To test the proof of principle that active anodal transcranial direct current stimulation (tDCS) applied to the motor cortex reduces pain significantly more than sham stimulation in a group of participants with chronic nonspecific low back pain.
The study utilized a within-participants sham-controlled, interrupted time series design. A sample of 8 participants was recruited. After 3 days of baseline measures, patients entered a 15-day experimental period (Mondays to Fridays) for 3 consecutive weeks. During this period each patient received sham stimulation daily until a randomly allocated day when active stimulation was commenced. Active stimulation was then given daily for the remaining days of the experimental period. Both the participants and the assessors were blinded. The primary outcomes were average pain intensity and unpleasantness in the last 24 hours measured using a visual analogue scale. Secondary outcomes included self-reported disability, depression and anxiety, a battery of cognitive tests to monitor for unwanted effects of stimulation, and patients’ perceptions of whether they had received active or sham stimulation. Data were analyzed using generalized estimating equations.
No significant effect was seen in the primary outcomes between active and sham stimulation (average pain intensity P=0.821, unpleasantness P=0.937) or across any other clinical variables. There was evidence that patients may have been able to distinguish between the active and sham conditions (P=0.035).
These results do not provide evidence that tDCS is effective in the treatment of chronic back pain. The use of a small convenience sample limits the generalizability of these findings and precludes definitive conclusions on the efficacy of tDCS in chronic nonspecific low back pain.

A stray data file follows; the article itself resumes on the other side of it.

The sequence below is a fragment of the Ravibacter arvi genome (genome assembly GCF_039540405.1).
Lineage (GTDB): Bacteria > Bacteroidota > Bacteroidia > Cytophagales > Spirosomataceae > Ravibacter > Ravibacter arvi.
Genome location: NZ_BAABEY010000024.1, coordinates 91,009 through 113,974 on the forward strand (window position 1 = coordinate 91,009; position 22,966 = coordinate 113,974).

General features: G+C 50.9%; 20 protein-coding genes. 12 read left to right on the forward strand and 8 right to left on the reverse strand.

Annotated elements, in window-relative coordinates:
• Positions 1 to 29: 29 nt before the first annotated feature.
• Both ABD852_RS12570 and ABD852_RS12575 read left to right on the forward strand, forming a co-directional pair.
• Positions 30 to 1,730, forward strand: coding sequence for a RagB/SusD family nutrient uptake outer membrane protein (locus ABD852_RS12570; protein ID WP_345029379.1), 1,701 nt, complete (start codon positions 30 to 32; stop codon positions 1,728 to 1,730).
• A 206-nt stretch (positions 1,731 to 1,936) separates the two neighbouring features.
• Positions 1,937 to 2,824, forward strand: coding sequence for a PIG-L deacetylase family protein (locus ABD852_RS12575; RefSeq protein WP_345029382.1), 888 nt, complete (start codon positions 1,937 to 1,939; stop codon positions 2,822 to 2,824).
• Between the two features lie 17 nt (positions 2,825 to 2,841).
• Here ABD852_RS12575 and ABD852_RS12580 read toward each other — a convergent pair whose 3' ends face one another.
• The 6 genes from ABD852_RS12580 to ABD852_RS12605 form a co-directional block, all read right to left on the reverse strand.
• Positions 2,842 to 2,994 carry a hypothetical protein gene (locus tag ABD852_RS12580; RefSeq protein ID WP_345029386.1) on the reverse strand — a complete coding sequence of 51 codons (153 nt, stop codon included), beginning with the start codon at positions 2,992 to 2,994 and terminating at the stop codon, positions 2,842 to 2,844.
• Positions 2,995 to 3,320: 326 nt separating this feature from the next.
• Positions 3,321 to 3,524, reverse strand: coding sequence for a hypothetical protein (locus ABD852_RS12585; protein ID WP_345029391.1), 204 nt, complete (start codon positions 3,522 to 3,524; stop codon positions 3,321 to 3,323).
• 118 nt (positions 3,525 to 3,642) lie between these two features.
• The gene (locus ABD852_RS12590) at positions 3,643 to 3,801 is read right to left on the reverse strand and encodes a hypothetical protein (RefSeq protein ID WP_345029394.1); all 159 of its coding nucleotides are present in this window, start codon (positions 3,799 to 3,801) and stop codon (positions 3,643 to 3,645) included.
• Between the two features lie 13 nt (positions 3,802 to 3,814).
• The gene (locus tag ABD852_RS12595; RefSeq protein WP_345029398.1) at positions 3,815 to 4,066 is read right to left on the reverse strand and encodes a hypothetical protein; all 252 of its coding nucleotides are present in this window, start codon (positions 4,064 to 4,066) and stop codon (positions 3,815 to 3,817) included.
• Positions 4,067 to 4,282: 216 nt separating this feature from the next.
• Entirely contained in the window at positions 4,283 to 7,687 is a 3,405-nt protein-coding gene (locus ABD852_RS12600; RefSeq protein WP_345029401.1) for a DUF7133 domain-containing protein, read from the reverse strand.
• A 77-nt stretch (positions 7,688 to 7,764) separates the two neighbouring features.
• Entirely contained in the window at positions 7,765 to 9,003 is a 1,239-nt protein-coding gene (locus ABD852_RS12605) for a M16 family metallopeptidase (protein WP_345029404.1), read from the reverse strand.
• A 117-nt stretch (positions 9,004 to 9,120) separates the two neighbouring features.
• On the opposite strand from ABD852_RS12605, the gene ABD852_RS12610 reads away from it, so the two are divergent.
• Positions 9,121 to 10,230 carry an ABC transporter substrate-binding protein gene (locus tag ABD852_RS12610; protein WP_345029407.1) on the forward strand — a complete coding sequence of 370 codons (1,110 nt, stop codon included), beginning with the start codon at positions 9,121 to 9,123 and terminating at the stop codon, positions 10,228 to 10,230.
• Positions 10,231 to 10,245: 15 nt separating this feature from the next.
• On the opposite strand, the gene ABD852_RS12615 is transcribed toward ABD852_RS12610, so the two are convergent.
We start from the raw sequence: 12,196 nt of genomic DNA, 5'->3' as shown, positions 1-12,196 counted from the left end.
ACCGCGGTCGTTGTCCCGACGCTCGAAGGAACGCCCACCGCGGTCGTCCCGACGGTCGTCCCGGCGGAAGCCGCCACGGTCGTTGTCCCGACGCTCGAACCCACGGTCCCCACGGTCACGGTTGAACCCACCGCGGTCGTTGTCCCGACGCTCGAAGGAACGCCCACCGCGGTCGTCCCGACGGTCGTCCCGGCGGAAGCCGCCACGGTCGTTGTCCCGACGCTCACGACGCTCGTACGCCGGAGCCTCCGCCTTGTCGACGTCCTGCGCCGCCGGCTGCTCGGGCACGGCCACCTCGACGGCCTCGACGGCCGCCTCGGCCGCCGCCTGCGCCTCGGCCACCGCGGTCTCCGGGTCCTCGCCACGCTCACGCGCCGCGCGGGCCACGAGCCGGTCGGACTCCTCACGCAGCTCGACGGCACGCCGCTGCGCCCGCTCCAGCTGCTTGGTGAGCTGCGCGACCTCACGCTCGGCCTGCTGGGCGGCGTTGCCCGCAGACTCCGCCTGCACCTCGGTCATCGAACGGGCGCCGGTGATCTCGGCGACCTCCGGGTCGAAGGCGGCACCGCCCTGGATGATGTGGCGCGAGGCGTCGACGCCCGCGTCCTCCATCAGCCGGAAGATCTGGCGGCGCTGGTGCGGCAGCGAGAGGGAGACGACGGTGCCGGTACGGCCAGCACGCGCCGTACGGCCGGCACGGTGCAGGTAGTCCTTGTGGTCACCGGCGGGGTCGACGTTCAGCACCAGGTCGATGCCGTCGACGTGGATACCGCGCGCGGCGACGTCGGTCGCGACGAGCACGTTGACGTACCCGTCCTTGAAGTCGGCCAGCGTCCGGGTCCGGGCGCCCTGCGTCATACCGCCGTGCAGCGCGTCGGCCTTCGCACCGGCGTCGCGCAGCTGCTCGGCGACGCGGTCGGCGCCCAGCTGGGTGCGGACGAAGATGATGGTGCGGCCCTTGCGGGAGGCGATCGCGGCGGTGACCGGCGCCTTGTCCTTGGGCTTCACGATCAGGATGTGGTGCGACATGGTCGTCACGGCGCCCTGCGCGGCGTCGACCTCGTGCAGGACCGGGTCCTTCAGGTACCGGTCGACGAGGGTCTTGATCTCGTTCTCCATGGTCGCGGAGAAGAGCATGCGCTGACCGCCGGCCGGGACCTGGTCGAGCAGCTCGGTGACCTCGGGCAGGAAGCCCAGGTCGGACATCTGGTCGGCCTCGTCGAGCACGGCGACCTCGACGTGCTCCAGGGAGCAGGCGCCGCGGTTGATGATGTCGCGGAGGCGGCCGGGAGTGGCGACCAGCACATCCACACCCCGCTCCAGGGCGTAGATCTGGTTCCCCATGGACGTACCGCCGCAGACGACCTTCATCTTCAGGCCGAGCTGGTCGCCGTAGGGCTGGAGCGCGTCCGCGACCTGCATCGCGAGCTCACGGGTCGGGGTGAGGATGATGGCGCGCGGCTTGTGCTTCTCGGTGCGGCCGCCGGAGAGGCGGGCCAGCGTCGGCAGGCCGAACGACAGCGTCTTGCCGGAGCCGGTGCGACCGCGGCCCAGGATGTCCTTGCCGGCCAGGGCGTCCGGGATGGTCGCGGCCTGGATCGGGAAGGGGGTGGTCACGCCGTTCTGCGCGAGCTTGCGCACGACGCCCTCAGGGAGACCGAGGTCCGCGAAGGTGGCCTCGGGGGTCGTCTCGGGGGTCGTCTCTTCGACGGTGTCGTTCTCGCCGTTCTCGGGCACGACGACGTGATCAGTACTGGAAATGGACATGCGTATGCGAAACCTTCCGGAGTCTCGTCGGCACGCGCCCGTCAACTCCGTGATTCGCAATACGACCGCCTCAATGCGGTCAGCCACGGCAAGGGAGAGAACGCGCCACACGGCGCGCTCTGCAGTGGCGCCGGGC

*Centre for Research in Rehabilitation, School of Health Sciences and Social Care
§Centre for Cognition and Neuroimaging, Brunel University, Uxbridge, London
†Research Department of Primary Care & Population Health, University College, London
∥Physiotherapy Department, Hillingdon Hospitals NHS Trust, Middlesex, UK
‡School of Physiotherapy, University of Notre Dame Australia, Fremantle
¶Neuroscience Research Australia (NeuRA) & The University of South Australia, Adelaide, Australia
Supported by research grants from the charities BackCare, Teddington, UK and The Rosetree Trust Edgware, UK. G.L.M. is supported by the National Health & Medical Research Council of Australia ID 571090. The authors declare no conflict of interest.
Reprints: Neil E. O’Connell, MSc, School of Health Sciences and Social Care, Brunel University, Kingston Lane, Uxbridge UB8 3PH, UK (e-mail: firstname.lastname@example.org).
Received October 29, 2010
Accepted December 20, 2011